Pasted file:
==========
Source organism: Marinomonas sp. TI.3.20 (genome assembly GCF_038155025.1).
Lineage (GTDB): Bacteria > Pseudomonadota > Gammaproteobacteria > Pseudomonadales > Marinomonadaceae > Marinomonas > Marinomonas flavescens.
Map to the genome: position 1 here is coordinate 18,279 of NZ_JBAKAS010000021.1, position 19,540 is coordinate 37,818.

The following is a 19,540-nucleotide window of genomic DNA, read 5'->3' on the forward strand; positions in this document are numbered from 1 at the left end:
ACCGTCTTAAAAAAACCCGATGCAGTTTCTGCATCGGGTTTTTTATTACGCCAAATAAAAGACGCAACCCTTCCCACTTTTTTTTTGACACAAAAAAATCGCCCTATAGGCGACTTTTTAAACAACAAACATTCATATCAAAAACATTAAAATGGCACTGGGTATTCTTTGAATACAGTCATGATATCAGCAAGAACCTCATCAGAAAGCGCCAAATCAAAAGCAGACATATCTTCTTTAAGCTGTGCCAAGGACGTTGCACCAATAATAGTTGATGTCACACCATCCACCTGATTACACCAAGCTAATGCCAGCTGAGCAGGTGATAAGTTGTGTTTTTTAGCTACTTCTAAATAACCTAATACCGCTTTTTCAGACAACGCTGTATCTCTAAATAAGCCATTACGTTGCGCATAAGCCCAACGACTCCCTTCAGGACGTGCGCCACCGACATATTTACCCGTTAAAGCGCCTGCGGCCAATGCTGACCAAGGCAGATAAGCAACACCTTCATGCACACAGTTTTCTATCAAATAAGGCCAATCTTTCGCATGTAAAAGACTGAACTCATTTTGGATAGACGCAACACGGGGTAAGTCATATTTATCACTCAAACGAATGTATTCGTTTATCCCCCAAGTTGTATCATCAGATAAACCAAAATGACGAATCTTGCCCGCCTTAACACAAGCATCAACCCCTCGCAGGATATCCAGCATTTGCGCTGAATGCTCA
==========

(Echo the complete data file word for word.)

Source organism: Marinomonas sp. TI.3.20 (genome assembly GCF_038155025.1).
Lineage (GTDB): Bacteria > Pseudomonadota > Gammaproteobacteria > Pseudomonadales > Marinomonadaceae > Marinomonas > Marinomonas flavescens.
Map to the genome: position 1 here is coordinate 18,279 of NZ_JBAKAS010000021.1, position 19,540 is coordinate 37,818.

The following is a 19,540-nucleotide window of genomic DNA, read 5'->3' on the forward strand; positions in this document are numbered from 1 at the left end:
ACCGTCTTAAAAAAACCCGATGCAGTTTCTGCATCGGGTTTTTTATTACGCCAAATAAAAGACGCAACCCTTCCCACTTTTTTTTTGACACAAAAAAATCGCCCTATAGGCGACTTTTTAAACAACAAACATTCATATCAAAAACATTAAAATGGCACTGGGTATTCTTTGAATACAGTCATGATATCAGCAAGAACCTCATCAGAAAGCGCCAAATCAAAAGCAGACATATCTTCTTTAAGCTGTGCCAAGGACGTTGCACCAATAATAGTTGATGTCACACCATCCACCTGATTACACCAAGCTAATGCCAGCTGAGCAGGTGATAAGTTGTGTTTTTTAGCTACTTCTAAATAACCTAATACCGCTTTTTCAGACAACGCTGTATCTCTAAATAAGCCATTACGTTGCGCATAAGCCCAACGACTCCCTTCAGGACGTGCGCCACCGACATATTTACCCGTTAAAGCGCCTGCGGCCAATGCTGACCAAGGCAGATAAGCAACACCTTCATGCACACAGTTTTCTATCAAATAAGGCCAATCTTTCGCATGTAAAAGACTGAACTCATTTTGGATAGACGCAACACGGGGTAAGTCATATTTATCACTCAAACGAATGTATTCGTTTATCCCCCAAGTTGTATCATCAGATAAACCAAAATGACGAATCTTGCCCGCCTTAACACAAGCATCAACCCCTCGCAGGATATCCAGCATTTGCGCTGAATGCTCA